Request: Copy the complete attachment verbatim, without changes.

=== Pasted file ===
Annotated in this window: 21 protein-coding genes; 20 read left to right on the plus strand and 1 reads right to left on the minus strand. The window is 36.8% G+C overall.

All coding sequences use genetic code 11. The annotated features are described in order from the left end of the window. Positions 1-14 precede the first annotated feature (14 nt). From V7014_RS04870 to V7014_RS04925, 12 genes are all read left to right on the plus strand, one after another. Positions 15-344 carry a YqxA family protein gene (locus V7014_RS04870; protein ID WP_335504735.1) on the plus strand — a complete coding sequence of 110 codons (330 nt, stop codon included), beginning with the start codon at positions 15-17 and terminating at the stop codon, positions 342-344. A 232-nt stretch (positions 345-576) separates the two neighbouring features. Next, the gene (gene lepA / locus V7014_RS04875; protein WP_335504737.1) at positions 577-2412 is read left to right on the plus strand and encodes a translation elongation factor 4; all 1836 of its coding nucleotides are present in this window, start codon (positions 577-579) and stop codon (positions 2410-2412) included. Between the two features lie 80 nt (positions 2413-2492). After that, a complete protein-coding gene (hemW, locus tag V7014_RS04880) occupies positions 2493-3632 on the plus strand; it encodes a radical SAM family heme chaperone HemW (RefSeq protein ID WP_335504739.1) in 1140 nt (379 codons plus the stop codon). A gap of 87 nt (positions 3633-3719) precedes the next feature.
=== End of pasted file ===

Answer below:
Annotated in this window: 21 protein-coding genes; 20 read left to right on the plus strand and 1 reads right to left on the minus strand. The window is 36.8% G+C overall.

All coding sequences use genetic code 11. The annotated features are described in order from the left end of the window. Positions 1-14 precede the first annotated feature (14 nt). From V7014_RS04870 to V7014_RS04925, 12 genes are all read left to right on the plus strand, one after another. Positions 15-344 carry a YqxA family protein gene (locus V7014_RS04870; protein ID WP_335504735.1) on the plus strand — a complete coding sequence of 110 codons (330 nt, stop codon included), beginning with the start codon at positions 15-17 and terminating at the stop codon, positions 342-344. A 232-nt stretch (positions 345-576) separates the two neighbouring features. Next, the gene (gene lepA / locus V7014_RS04875; protein WP_335504737.1) at positions 577-2412 is read left to right on the plus strand and encodes a translation elongation factor 4; all 1836 of its coding nucleotides are present in this window, start codon (positions 577-579) and stop codon (positions 2410-2412) included. Between the two features lie 80 nt (positions 2413-2492). After that, a complete protein-coding gene (hemW, locus tag V7014_RS04880) occupies positions 2493-3632 on the plus strand; it encodes a radical SAM family heme chaperone HemW (RefSeq protein ID WP_335504739.1) in 1140 nt (379 codons plus the stop codon). A gap of 87 nt (positions 3633-3719) precedes the next feature.